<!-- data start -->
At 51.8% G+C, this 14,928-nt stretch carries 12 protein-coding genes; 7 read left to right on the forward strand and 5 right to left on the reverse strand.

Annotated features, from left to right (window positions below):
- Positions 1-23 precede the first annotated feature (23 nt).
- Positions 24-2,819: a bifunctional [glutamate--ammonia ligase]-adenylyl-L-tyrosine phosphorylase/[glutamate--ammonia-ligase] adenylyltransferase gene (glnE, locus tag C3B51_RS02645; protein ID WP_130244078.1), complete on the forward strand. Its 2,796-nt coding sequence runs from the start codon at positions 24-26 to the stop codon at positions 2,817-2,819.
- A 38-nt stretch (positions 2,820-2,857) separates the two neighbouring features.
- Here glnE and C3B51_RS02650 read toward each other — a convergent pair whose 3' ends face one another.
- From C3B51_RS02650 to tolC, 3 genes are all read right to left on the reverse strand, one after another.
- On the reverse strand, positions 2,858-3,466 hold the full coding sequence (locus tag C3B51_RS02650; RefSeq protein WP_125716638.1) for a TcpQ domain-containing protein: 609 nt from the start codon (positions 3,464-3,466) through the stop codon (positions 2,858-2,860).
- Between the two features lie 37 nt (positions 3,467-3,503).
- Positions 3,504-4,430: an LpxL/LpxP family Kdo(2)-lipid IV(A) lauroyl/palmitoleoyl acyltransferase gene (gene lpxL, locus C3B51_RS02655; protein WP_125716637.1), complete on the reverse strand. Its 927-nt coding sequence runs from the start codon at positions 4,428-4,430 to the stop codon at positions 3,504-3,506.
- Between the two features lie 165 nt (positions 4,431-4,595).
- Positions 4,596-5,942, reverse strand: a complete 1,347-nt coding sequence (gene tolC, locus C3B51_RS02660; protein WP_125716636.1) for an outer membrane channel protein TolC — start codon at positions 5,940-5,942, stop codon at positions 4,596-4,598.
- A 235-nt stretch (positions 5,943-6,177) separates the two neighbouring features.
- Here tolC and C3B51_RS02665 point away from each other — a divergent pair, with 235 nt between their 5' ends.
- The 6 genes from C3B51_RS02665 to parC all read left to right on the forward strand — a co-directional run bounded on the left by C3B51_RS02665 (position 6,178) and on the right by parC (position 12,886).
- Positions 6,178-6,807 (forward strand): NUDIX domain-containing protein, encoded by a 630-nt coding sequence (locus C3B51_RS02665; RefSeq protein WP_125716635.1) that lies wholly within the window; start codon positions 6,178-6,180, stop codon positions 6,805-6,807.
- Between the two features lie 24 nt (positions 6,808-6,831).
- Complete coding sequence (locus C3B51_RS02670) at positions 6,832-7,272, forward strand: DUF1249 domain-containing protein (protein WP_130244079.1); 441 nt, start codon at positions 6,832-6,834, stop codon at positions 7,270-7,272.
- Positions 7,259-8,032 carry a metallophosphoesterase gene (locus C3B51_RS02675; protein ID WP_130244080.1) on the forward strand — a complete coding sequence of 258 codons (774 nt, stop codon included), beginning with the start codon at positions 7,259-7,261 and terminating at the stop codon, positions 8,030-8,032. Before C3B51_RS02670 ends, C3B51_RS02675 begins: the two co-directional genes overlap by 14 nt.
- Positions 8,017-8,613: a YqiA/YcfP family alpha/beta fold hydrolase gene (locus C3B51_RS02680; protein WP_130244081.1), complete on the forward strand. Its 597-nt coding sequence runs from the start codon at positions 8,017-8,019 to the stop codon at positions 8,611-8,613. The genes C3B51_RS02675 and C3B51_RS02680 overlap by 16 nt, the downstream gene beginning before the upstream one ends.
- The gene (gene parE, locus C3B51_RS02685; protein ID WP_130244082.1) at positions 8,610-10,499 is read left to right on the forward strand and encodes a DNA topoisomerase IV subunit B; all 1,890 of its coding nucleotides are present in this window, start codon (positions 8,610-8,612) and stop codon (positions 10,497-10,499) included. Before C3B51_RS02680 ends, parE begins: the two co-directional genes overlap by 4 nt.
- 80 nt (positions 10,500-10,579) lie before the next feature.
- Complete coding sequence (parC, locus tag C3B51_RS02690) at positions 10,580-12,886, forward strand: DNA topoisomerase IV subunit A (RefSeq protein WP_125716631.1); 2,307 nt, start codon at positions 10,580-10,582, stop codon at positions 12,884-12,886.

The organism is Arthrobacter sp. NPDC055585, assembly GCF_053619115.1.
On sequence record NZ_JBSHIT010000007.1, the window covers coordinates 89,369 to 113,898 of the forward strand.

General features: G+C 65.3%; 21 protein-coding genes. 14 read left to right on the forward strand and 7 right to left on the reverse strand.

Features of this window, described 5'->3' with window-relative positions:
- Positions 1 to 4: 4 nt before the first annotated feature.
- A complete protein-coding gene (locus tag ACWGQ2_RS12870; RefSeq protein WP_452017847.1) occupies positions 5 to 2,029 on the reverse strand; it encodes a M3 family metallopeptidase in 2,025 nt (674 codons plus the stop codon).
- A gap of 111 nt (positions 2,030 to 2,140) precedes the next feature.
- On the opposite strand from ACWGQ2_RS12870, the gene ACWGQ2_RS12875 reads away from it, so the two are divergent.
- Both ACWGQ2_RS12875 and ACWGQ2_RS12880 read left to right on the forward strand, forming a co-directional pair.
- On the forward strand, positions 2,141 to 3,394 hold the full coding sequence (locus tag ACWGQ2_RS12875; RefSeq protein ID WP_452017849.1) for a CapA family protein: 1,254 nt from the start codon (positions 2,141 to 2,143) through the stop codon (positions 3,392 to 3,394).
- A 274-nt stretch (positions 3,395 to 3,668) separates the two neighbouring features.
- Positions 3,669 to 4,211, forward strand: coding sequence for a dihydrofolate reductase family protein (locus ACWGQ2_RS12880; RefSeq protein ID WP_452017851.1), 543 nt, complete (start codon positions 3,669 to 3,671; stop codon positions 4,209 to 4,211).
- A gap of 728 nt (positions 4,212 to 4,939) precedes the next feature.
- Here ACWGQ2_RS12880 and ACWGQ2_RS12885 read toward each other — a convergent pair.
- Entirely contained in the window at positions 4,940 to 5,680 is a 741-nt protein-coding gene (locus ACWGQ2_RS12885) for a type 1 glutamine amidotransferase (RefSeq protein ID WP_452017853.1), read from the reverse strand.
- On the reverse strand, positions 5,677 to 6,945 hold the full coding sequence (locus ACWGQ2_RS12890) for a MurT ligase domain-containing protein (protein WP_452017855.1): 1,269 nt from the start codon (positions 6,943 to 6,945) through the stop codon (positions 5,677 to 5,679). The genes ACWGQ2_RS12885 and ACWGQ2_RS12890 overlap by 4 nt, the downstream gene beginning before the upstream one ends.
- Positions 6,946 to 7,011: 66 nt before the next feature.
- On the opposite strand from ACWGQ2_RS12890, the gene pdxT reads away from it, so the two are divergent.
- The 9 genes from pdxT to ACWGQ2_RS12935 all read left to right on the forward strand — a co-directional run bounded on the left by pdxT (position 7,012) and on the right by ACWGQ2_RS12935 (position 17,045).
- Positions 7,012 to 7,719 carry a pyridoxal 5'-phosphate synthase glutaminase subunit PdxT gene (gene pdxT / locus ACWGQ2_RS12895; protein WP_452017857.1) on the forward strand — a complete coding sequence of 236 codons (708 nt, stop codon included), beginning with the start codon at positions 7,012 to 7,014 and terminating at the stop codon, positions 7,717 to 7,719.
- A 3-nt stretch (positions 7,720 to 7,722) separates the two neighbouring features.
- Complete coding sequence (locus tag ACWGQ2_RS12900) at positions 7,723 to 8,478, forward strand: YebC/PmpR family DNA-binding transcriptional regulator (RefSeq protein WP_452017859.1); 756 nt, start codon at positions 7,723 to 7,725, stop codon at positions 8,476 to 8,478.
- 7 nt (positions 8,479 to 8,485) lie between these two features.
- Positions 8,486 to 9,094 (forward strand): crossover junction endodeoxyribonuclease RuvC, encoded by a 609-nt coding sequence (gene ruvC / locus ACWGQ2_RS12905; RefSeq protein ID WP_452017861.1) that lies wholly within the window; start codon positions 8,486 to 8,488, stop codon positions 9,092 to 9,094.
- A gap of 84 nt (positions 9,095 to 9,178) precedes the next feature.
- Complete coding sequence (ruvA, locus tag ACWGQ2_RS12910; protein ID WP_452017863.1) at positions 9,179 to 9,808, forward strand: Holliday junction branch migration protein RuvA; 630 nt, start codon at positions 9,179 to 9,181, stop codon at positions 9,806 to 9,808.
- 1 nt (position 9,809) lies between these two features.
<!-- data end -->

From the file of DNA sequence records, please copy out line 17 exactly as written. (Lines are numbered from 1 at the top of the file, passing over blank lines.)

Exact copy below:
- Between the two features lie 24 nt (positions 6,808-6,831).